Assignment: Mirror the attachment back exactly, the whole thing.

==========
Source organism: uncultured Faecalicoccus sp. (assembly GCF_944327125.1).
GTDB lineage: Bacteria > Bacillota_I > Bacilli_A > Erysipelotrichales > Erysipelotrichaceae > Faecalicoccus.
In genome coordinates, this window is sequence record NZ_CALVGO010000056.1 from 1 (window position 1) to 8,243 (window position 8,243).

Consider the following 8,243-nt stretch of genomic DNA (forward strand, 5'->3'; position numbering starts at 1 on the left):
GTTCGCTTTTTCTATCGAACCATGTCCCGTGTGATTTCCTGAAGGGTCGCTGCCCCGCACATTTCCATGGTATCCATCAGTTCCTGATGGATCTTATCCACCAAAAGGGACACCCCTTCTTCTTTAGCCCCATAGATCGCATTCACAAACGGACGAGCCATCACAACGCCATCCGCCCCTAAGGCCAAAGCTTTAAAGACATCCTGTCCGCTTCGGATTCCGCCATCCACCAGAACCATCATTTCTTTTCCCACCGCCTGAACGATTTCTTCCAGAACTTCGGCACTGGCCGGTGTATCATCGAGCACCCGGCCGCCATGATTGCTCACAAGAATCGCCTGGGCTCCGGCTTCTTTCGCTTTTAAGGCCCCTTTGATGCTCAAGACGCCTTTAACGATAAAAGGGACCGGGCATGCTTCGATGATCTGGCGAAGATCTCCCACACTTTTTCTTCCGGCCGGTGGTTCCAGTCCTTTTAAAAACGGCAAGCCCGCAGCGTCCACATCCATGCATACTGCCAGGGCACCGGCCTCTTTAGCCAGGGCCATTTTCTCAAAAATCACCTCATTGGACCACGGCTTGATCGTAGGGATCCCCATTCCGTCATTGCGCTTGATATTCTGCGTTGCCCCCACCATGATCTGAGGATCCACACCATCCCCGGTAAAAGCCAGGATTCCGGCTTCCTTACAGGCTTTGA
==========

Source organism: uncultured Faecalicoccus sp. (assembly GCF_944327125.1).
GTDB lineage: Bacteria > Bacillota_I > Bacilli_A > Erysipelotrichales > Erysipelotrichaceae > Faecalicoccus.
In genome coordinates, this window is sequence record NZ_CALVGO010000056.1 from 1 (window position 1) to 8,243 (window position 8,243).

Consider the following 8,243-nt stretch of genomic DNA (forward strand, 5'->3'; position numbering starts at 1 on the left):
GTTCGCTTTTTCTATCGAACCATGTCCCGTGTGATTTCCTGAAGGGTCGCTGCCCCGCACATTTCCATGGTATCCATCAGTTCCTGATGGATCTTATCCACCAAAAGGGACACCCCTTCTTCTTTAGCCCCATAGATCGCATTCACAAACGGACGAGCCATCACAACGCCATCCGCCCCTAAGGCCAAAGCTTTAAAGACATCCTGTCCGCTTCGGATTCCGCCATCCACCAGAACCATCATTTCTTTTCCCACCGCCTGAACGATTTCTTCCAGAACTTCGGCACTGGCCGGTGTATCATCGAGCACCCGGCCGCCATGATTGCTCACAAGAATCGCCTGGGCTCCGGCTTCTTTCGCTTTTAAGGCCCCTTTGATGCTCAAGACGCCTTTAACGATAAAAGGGACCGGGCATGCTTCGATGATCTGGCGAAGATCTCCCACACTTTTTCTTCCGGCCGGTGGTTCCAGTCCTTTTAAAAACGGCAAGCCCGCAGCGTCCACATCCATGCATACTGCCAGGGCACCGGCCTCTTTAGCCAGGGCCATTTTCTCAAAAATCACCTCATTGGACCACGGCTTGATCGTAGGGATCCCCATTCCGTCATTGCGCTTGATATTCTGCGTTGCCCCCACCATGATCTGAGGATCCACACCATCCCCGGTAAAAGCCAGGATTCCGGCTTCCTTACAGGCTTTGA